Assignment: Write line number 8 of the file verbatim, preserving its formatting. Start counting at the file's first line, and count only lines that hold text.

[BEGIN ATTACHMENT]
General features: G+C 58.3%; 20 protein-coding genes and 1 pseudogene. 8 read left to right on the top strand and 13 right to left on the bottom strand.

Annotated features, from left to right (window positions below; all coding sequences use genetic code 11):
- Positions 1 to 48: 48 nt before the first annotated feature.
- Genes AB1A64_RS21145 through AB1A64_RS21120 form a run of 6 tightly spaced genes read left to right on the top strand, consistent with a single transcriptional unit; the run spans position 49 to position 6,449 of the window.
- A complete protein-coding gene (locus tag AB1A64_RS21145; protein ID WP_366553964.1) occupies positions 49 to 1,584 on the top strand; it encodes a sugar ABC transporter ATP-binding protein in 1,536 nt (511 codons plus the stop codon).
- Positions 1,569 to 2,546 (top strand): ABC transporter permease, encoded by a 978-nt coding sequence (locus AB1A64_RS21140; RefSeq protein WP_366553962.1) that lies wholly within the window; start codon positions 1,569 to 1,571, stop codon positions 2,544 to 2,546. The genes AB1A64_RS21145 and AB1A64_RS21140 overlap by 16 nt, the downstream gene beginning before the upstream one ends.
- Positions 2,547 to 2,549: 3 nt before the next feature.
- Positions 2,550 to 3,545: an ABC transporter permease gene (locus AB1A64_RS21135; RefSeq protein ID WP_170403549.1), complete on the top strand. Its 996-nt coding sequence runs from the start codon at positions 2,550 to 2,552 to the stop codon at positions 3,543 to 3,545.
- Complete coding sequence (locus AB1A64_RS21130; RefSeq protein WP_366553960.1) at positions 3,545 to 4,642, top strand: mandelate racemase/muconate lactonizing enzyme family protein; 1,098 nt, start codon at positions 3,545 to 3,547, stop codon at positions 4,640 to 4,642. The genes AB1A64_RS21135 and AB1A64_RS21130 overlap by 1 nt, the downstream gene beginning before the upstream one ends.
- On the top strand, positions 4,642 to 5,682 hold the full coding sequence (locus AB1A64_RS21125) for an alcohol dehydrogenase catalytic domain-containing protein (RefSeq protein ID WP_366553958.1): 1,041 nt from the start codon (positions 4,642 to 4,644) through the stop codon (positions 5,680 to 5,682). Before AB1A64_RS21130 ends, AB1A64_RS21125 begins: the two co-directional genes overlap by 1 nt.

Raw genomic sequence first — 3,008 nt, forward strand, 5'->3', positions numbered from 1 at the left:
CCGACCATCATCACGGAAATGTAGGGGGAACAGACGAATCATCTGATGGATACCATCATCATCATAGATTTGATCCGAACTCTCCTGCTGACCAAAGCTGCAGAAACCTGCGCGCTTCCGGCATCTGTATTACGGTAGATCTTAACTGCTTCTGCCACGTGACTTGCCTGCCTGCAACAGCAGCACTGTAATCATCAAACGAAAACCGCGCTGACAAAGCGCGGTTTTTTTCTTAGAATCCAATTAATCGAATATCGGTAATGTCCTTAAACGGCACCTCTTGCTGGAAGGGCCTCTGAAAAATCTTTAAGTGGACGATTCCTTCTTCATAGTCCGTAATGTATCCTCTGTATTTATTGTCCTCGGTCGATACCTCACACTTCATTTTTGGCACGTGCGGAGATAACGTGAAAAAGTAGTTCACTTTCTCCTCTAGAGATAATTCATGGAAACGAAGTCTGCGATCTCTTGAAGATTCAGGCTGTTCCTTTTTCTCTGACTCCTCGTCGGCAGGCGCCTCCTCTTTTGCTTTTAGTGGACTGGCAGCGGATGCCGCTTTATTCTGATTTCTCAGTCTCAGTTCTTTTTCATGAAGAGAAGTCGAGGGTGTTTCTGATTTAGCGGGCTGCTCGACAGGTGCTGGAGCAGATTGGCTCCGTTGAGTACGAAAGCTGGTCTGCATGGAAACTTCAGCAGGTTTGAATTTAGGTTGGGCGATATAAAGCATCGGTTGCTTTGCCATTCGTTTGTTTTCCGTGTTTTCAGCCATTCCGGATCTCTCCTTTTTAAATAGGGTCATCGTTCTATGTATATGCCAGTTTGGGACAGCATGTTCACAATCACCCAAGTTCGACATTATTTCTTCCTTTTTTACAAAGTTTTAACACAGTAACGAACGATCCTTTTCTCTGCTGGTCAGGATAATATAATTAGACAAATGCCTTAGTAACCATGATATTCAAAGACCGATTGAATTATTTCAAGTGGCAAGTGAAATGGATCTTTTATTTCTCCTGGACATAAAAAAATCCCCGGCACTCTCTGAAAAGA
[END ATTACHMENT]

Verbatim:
- Positions 2,550 to 3,545: an ABC transporter permease gene (locus AB1A64_RS21135; RefSeq protein ID WP_170403549.1), complete on the top strand. Its 996-nt coding sequence runs from the start codon at positions 2,550 to 2,552 to the stop codon at positions 3,543 to 3,545.